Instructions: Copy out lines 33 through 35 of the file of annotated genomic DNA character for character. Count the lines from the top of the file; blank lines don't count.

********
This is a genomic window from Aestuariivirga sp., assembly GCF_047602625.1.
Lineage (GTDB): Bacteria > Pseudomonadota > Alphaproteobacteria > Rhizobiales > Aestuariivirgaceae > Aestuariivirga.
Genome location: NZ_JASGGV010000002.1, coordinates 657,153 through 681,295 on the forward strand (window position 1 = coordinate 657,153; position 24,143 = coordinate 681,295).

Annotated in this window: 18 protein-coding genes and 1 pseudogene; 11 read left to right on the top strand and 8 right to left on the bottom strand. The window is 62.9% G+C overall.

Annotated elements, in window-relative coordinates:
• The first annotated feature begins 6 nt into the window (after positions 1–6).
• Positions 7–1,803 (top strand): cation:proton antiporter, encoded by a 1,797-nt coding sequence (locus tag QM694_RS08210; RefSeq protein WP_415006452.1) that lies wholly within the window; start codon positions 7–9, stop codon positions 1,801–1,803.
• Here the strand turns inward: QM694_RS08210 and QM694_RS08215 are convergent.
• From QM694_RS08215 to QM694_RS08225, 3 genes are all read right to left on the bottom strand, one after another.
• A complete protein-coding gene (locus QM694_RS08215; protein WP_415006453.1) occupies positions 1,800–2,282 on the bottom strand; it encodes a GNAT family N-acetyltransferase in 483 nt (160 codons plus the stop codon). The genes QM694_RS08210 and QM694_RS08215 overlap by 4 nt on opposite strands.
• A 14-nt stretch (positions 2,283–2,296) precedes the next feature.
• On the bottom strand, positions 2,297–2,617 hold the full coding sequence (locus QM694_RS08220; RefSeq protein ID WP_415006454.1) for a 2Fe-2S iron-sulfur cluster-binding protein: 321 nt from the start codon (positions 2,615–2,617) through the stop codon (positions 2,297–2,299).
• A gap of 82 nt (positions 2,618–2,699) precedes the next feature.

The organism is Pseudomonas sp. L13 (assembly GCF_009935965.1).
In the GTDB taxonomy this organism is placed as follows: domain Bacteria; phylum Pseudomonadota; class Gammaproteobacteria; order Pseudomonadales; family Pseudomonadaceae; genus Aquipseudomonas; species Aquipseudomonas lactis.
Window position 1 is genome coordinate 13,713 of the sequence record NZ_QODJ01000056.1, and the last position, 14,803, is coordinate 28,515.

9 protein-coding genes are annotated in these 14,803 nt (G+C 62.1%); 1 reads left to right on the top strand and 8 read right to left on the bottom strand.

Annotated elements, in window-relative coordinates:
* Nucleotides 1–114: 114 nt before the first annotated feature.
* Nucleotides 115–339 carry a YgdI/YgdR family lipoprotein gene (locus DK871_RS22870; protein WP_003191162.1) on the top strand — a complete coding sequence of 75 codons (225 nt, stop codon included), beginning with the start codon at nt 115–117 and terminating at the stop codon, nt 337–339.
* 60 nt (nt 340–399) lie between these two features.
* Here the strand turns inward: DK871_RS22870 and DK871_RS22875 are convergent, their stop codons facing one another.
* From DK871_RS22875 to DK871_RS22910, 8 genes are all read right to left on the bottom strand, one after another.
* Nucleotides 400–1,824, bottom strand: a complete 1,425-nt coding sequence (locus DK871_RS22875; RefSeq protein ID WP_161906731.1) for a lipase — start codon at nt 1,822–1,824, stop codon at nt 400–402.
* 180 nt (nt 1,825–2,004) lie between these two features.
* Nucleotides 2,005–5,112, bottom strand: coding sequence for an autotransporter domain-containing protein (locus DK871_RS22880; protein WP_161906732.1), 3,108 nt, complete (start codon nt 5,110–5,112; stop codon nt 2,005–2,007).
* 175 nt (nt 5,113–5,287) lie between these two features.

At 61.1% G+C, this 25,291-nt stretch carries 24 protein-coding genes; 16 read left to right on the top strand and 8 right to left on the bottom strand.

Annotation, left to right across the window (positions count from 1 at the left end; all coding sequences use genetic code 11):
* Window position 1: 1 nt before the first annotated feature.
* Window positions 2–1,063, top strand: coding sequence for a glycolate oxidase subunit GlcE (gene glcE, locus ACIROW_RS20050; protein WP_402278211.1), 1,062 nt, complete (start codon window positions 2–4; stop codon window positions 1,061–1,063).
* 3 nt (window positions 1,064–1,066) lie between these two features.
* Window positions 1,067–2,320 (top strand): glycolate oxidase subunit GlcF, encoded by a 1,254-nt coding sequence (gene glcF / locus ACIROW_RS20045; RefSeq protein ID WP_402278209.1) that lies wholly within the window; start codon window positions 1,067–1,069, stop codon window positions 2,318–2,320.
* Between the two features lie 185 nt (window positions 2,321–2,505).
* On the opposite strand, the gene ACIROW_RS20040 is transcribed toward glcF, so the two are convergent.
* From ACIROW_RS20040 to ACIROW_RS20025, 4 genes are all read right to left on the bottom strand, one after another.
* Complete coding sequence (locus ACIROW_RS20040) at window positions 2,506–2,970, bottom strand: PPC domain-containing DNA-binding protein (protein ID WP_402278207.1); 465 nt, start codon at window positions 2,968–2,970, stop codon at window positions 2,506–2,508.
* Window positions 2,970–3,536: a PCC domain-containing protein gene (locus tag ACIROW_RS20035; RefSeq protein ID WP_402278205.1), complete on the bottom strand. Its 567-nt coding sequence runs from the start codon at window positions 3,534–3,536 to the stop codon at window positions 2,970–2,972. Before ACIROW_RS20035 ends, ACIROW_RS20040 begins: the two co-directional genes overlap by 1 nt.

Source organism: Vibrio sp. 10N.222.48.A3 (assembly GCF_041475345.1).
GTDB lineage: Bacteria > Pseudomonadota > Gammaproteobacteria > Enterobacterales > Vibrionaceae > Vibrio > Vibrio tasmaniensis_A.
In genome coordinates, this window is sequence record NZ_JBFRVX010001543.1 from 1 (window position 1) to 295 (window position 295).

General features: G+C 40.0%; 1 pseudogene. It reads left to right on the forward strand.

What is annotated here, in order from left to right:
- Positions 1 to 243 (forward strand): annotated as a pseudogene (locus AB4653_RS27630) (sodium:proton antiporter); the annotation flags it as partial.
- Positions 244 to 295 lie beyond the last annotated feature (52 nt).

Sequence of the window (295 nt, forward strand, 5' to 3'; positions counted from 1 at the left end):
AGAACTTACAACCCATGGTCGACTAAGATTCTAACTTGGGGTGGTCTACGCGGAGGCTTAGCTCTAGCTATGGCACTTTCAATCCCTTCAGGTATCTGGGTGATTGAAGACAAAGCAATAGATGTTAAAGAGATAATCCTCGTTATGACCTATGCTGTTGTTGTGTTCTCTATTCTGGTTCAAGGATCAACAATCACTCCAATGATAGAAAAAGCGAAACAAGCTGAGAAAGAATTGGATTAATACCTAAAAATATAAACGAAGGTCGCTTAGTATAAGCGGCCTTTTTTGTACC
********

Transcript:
* Window positions 1,067–2,320 (top strand): glycolate oxidase subunit GlcF, encoded by a 1,254-nt coding sequence (gene glcF / locus ACIROW_RS20045; RefSeq protein ID WP_402278209.1) that lies wholly within the window; start codon window positions 1,067–1,069, stop codon window positions 2,318–2,320.
* Between the two features lie 185 nt (window positions 2,321–2,505).
* On the opposite strand, the gene ACIROW_RS20040 is transcribed toward glcF, so the two are convergent.